So our pain really was felt primarily in spread widening. And our view was that, if the Fed hadn't really stepped in here to do some things in a meaningful way to grease the skids on liquidity, that could have been problematic. And well in advance of the Fed doing that, we had to take steps on our own to ensure that as we reached limits, which are very tight risk limits that we do exactly what you'd expect us to do. We don't ask questions and we liquidate portfolios and reduce risk, because we got to take care of ourselves. The drawdown we had was significantly less than what you witnessed in equity -- in the equity markets. I mean, just -- it was an amazing -- actually, on a relative basis, an amazing performance. And so the loss you see in the operating company division is largely a spread-related and event-related activities, and we've taken that exposure down and it continues to be at a lower level, because honestly, spreads continue to be wide and we can make decent money without as much exposure.

So I think we -- it remains -- we remain opportunistic in -- and what ends up happening after times like this when all spreads widen as you get significant alpha in the portfolio, and we certainly have seen positive alpha events occur in the month of April that's allowed us to recover a decent portion of what we lost in the beginning of March. So, that -- even as we continue to keep the balance sheet at a reduced risk level. Your second question was more around the Asset Co, I think, or was that the third part of the question, I can't remember, but...

Devin Ryan -- JMP Securities -- Analyst

Yes. I think that's the second part. But yes, that's -- just get some perspective on the ability to potentially monetize some of these investments just given where the stock is here. And then how -- and just in context of how aggressive you were on the repurchase in past quarter as well?

Jeffrey M. Solomon -- Chairman and Chief Executive Officer

Yes. So on the Asset Co levels, I think we...

Devin Ryan -- JMP Securities -- Analyst

Sorry?

Jeffrey M. Solomon -- Chairman and Chief Executive Officer

On the Asset Co dispositions, I mean -- so the irony of this, of course, is as it relates to Linkem, the operating performance at Linkem has actually never been better. I did not anticipate that we would be going through an offering process with Linkem as early in the year. And so, nothing has changed in terms of our timing. We've talked about the possibility that we could act unilaterally here. But when you look at how things are teeing up for Linkem and the strategic partnerships it has and the timing that we and Jefferies had talked about in terms of seeking liquidity, again, the company is in a much better position to do something, whether that's the end of the year or the beginning of next year, will remain to be seen.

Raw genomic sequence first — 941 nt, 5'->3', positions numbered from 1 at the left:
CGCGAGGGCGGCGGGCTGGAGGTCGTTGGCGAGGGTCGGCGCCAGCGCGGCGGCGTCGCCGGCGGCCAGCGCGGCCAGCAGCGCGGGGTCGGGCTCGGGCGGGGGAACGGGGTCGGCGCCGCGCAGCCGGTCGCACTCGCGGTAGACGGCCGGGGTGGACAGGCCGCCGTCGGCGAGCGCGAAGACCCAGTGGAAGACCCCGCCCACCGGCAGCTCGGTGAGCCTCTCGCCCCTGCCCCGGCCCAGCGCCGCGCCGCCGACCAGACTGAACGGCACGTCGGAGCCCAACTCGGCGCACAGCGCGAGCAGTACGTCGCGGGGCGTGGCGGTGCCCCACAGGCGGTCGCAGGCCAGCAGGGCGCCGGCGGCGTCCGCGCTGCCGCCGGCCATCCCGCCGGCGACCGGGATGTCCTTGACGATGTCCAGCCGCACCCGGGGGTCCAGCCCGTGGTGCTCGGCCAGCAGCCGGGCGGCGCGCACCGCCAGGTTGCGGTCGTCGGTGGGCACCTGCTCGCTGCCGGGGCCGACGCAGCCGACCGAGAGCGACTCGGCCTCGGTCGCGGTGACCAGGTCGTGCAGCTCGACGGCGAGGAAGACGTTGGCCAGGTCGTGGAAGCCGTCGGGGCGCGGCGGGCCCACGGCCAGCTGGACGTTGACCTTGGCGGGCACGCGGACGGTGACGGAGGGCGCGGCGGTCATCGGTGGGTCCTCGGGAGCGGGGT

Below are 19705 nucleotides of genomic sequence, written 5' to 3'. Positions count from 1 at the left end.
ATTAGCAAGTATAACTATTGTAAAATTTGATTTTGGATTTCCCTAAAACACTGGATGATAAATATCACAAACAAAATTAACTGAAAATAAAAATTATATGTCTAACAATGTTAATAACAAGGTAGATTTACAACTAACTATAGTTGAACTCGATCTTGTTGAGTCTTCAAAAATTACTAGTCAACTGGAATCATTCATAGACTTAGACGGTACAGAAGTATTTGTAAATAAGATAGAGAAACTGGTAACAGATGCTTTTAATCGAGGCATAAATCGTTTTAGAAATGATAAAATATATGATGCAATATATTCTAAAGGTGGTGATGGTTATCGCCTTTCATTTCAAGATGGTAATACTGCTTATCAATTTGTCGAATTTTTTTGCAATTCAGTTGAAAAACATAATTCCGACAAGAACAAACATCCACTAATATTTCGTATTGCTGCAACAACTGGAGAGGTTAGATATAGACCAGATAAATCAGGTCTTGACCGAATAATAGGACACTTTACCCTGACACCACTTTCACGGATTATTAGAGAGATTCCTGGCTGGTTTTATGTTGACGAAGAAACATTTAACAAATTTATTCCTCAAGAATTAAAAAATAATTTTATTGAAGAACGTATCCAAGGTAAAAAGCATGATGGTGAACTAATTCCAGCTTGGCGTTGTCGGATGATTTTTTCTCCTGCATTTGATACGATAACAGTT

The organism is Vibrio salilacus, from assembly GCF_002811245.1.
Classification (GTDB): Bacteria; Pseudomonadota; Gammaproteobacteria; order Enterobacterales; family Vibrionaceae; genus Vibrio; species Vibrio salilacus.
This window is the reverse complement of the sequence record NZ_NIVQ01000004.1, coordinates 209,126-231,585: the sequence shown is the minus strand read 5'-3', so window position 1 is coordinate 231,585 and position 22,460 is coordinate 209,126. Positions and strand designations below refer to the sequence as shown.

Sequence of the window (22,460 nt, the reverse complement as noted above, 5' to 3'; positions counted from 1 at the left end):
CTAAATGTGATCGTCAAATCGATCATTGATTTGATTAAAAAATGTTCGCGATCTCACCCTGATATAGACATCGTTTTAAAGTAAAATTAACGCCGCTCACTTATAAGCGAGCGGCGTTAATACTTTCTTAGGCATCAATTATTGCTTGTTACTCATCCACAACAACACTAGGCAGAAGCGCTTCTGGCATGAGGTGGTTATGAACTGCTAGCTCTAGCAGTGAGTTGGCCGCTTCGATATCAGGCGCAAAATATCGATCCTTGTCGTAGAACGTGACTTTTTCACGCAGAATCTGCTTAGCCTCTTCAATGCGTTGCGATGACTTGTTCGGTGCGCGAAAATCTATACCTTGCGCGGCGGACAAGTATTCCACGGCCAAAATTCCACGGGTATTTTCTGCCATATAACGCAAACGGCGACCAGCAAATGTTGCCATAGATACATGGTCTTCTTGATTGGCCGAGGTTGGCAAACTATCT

But in terms of our ability to seek liquidity, I feel better about that investment than I have in years, just because everybody is staying at home and in Italy and stressing the system. And with an increase of 50% and bandwidth utilization in that -- on that network, it was one of the best performing networks in Italy. And so it gives you an idea that the product capability, which was always so difficult to articulate to consumers is really strong. So I think it actually teases up to have a realization, maybe along the same kind of timing we talked about as we head into the end of the year, the beginning of the year, the beginning of the year next year, which was always sort of the timing around a potential public offering, but we'll see. Again, I take a lot of comfort in the fact that the business executed incredibly well and continues to do so.

I'm disappointed that we thought we were going to get a sale done in Surfside. We had been -- we've been marketing that property. It would have been an OK outcome for us. But obviously, it's a property in North Miami Beach. And it was maybe two weeks into the crisis when -- those bids faded. Now, could they come back? It's still a very attractive property. We're working with the bank. We'll see. But it's hard not to think that that has been impaired for the near term. And obviously, you see that in the markdown of that.

So that -- those are the two big drivers. It's a shame because from an operating standpoint, if you look at our operating businesses, it was incredibly strong. And honestly, if you look at the first two months record -- with the record revenues we were having in banking and the really strong performance we were having in markets, even outside the volume spike in March, we were on a track to do incredibly well from a profitability standpoint, really validating a lot of the pieces that we put in place toward the end of the year.